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I'm reading a line from the command line that looks like this:

"./test -C original.txt compressed.txt"

The variable -C can also be -D (it is irrelevant to state what they mean).

I want to verify within my code that it is one of those two options, but I'm having trouble using the argv[] character array within my code.

Here's what I'm trying in my if statement:

if((strcmp(av[1], "-C") == 0)||(strcmp(av[1], "-c") == 0))

I've also tried directly comparing the values

if((av[1] == "-C") || (av[1] == "-c"))

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Have you tried printing av[1]? –  Seth Carnegie Nov 20 '11 at 22:11
    
Yeah and it prints -C, which is correct –  Lady_ari Nov 20 '11 at 22:12
    
Have you tried printing the return value of strcmp? –  Seth Carnegie Nov 20 '11 at 22:14
2  
if((strcmp(av[1], "-C") == 0)||(strcmp(av[1], "-c") == 0)) looks fine –  CapelliC Nov 20 '11 at 22:14
    
I got it to work. Thanks guys –  Lady_ari Nov 20 '11 at 22:14

3 Answers 3

If you are in c++ its better to use std::string:

if((std::string(argv[1]) == "-C") || (std::string(argv[1]) == "-c"))

if its still not working try to print the variable and see if its what you are expecting.

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Awesome! That worked. Thanks so much! –  Lady_ari Nov 20 '11 at 22:13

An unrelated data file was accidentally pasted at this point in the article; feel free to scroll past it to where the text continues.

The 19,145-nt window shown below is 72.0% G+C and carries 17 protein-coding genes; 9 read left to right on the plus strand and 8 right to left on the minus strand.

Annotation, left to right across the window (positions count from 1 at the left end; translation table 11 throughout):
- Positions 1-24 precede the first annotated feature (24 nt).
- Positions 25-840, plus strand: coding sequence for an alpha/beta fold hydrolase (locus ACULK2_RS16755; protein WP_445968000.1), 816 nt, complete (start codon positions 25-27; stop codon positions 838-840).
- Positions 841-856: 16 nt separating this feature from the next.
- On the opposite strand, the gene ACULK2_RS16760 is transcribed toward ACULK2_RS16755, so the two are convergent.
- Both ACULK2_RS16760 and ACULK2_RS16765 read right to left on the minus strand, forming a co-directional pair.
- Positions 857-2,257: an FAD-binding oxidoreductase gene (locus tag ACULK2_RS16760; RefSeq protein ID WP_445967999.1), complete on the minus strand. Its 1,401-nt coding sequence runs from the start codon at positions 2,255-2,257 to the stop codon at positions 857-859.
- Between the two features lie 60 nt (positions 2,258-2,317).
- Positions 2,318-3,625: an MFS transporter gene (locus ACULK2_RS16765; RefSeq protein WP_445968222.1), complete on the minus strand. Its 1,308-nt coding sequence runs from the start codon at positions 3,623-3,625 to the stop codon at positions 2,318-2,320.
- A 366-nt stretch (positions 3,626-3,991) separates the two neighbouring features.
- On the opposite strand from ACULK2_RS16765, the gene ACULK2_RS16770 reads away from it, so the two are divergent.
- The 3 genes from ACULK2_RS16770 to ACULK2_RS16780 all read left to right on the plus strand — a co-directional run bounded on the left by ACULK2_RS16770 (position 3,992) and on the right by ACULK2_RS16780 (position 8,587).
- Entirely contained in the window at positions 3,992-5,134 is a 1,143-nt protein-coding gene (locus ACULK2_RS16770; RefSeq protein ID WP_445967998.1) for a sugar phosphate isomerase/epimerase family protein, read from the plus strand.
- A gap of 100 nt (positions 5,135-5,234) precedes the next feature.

@Lady_ari If this answer solved your problem, accepting is the way to go. If you don't know what I'm talking about and how this Q&A site works, looking into the FAQ should be your first action. –  Christian Rau Nov 21 '11 at 15:15

If main()'s prototype is int main(int argc, char *argv[]);, then the correct way to check if the first argument is either "-c" or "-C", without using std::strings is

if((strcmp(argv[1], "-C") == 0)||(strcmp(argv[1], "-c") == 0))
   // do things

You may need to #include <cstring> to make use of strcmp()

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I did that, but it didn't work. I used std::string, so it works now –  Lady_ari Nov 20 '11 at 22:25
if((argv[1] == "-C") || (argv[1] == "-c"))

this couldn't work as argv[1] is pointing to a specific array of characters wich contains the first command-line argument. on the other side "-c" is a constant pointer to a specific other array of charaters wich contains "-C"

so this doesn't compare the values those pointers are actually pointing to, it compares the addresses of the two arrays wich will most likely be different in any case i could imagine...

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